Working to upend one of the most stalwart of construction materials, a team of UCLA engineers, scientists and policy experts has advanced to the finals of the $20 million NRG COSIA Carbon XPRIZE by successfully creating a version of concrete that is nearly carbon-dioxide-neutral.
The international competition, which began in 2015 and is scheduled to conclude in 2020, challenged teams to develop carbon technologies that convert carbon dioxide emissions from power plants and industrial facilities into viable products. The eco-friendly building material, called CO2NCRETE, was developed by the UCLA Carbon Upcycling team and offers similar strengths and functionality as traditional concrete.
Ten finalists have been selected from a field of 27 semifinalists by an independent judging panel of eight international energy, sustainability and carbon dioxide experts. The teams have been awarded an equal share of a $5 million milestone prize.
“As the son and grandson of civil engineers, I have always been fascinated by construction, and reaching the XPRIZE finals by doing what I am most passionate about is perfectly aligned with what I value,” said Gaurav Sant, professor of civil and environmental engineering and of materials science in the UCLA Samueli School of Engineering. “The concrete and construction industries are ripe for disruption and the ability to make a positive impact in these sectors, while lessening our carbon dioxide footprint, is a worthy cause for the entire UCLA team.”
Sant is the head of the team, whose leadership also includes J.R. DeShazo, professor of public policy and director of the UCLA Luskin Center for Innovation; Laurent Pilon, professor of mechanical and aerospace engineering; Richard Kaner, professor of chemistry and biochemistry in the UCLA College and of materials science; and Mathieu Bauchy, professor of civil engineering. Additional team members include Gabriel Falzone, a doctoral student in materials science; Iman Mehdipour and Hyukmin Kweon, post-doctoral scholars in civil and environmental engineering; and Bu Wang, a project scientist in civil and environmental engineering, who is now an assistant professor at the University of Wisconsin, Madison.
To secure a place in the finals, the UCLA team had to demonstrate that their technology consumed 200 kg of carbon dioxide in 24 hours. During a 10-month period, they were challenged to meet minimum technical requirements and were audited by independent verification partner Southern Research. The team was then evaluated by the judges based on the amount of carbon dioxide converted into CO2NCRETE, as well as the economic value, market size and carbon dioxide uptake potential of the construction material.
“The competition provides an opportunity for UCLA’s cutting-edge academic research to be applied in the real world,” Sant said. “The performance-based measures of CO2NCRETE have been useful in showing that this effort is not only viable, but scalable. And, of course, the support provided by the Anthony and Jeanne Pritzker Foundation has been foundational to our success.”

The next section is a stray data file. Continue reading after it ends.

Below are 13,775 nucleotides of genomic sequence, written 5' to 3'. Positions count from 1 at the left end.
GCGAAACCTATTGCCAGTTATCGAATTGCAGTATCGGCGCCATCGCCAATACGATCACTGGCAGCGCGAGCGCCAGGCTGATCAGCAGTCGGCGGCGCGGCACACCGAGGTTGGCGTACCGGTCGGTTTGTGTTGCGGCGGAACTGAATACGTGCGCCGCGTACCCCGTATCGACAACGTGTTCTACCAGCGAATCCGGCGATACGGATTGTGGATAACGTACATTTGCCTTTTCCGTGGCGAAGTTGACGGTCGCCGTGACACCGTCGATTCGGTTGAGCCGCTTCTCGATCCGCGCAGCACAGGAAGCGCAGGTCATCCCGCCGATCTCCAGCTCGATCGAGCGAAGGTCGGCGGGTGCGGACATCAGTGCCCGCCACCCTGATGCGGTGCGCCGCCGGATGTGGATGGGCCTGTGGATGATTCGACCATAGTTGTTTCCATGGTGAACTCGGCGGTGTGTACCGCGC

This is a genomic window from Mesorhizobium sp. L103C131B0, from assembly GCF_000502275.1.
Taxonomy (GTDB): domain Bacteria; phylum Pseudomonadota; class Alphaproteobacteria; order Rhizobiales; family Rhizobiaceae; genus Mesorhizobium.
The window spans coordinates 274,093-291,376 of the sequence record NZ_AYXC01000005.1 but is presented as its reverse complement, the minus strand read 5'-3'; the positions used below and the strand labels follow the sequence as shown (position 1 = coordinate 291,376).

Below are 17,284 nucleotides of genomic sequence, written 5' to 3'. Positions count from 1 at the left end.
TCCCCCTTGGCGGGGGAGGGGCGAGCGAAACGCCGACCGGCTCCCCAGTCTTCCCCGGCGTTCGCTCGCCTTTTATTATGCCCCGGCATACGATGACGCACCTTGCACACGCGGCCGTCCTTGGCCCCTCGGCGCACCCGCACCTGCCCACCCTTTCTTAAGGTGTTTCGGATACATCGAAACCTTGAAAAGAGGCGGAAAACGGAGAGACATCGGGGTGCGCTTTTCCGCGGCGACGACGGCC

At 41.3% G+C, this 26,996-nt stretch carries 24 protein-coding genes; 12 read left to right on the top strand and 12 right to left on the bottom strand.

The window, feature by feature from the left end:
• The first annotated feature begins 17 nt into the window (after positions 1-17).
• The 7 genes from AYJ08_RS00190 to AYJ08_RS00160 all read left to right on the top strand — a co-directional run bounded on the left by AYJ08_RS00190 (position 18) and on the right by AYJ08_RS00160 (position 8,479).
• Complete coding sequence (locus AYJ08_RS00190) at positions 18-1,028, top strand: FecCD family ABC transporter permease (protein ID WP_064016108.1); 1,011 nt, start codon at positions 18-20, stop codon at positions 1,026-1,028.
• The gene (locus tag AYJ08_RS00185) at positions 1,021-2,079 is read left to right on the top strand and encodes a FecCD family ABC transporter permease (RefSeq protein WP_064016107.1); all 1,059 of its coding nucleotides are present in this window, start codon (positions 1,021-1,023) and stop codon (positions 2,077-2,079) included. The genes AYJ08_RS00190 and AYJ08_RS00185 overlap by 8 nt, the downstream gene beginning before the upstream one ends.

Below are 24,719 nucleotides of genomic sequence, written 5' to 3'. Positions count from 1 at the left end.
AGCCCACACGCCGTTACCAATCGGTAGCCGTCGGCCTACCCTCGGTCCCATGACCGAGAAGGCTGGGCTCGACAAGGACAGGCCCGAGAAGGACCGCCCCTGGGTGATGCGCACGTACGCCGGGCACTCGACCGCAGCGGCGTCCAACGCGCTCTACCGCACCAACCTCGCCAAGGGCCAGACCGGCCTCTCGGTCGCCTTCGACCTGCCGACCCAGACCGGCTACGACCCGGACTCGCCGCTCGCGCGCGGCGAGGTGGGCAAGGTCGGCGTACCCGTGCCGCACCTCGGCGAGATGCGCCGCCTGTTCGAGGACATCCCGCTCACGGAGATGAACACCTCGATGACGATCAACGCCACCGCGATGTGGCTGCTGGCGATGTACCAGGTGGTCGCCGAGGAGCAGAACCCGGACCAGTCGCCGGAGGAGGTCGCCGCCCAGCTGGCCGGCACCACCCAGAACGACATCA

Traditional forms of cement are formed from anhydrous calcium silicate, while CO2NCRETE is composed from hydrated lime that is able to absorb carbon dioxide quickly into its composition. As a result, producing CO2NCRETE generates between 50 to 70 percent less carbon dioxide than its traditional counterpart.
The unique “lime mortar-like” composition also helps reduce the nearly 9 percent of global carbon dioxide emitted from the production of ordinary portland cement, the binding agent used in traditional concrete.
The most compelling advantage CO2NCRETE offers when compared to other carbon capture and utilization technologies, Sant said, is that the carbon dioxide stream used in its production does not have to be processed before use. The manufacturing process allows for carbon dioxide borne in the flue gas of power and industrial plants to be captured and converted at its source. This advantage creates a cost-competitive business model that avoids the expense of a carbon dioxide enrichment or treatment facility.
“These teams are showing us amazing examples of carbon conversion and literally reimagining carbon. The diversity of technologies on display is an inspiring vision of a new carbon economy,” said Marcius Extavour, XPRIZE senior director of energy and resources and prize lead. “We are trying to reduce carbon dioxide emissions by converting them into useful materials, and do so in an economically sustainable way.”
In the final and most ambitious stage of the competition, teams must demonstrate carbon dioxide utilization at a scale of two tons per day — a scale that is 10 times greater than the semifinals requirements — at an industrial test site. The UCLA team will compete at the Wyoming Integrated Test Center, a carbon research facility in Gillette, Wyoming, co-located with the Dry Fork Station coal power plant. This final stage of the competition will start in June 2019 and conclude in early 2020.
Sant is also the director of the Institute for Carbon Management at UCLA, which draws on UCLA’s campus-wide expertise to create innovative solutions to the climate change challenge. Launched this spring, the institute is developing advanced technology and market-driven strategies for mitigating the accumulation of carbon dioxide in the atmosphere.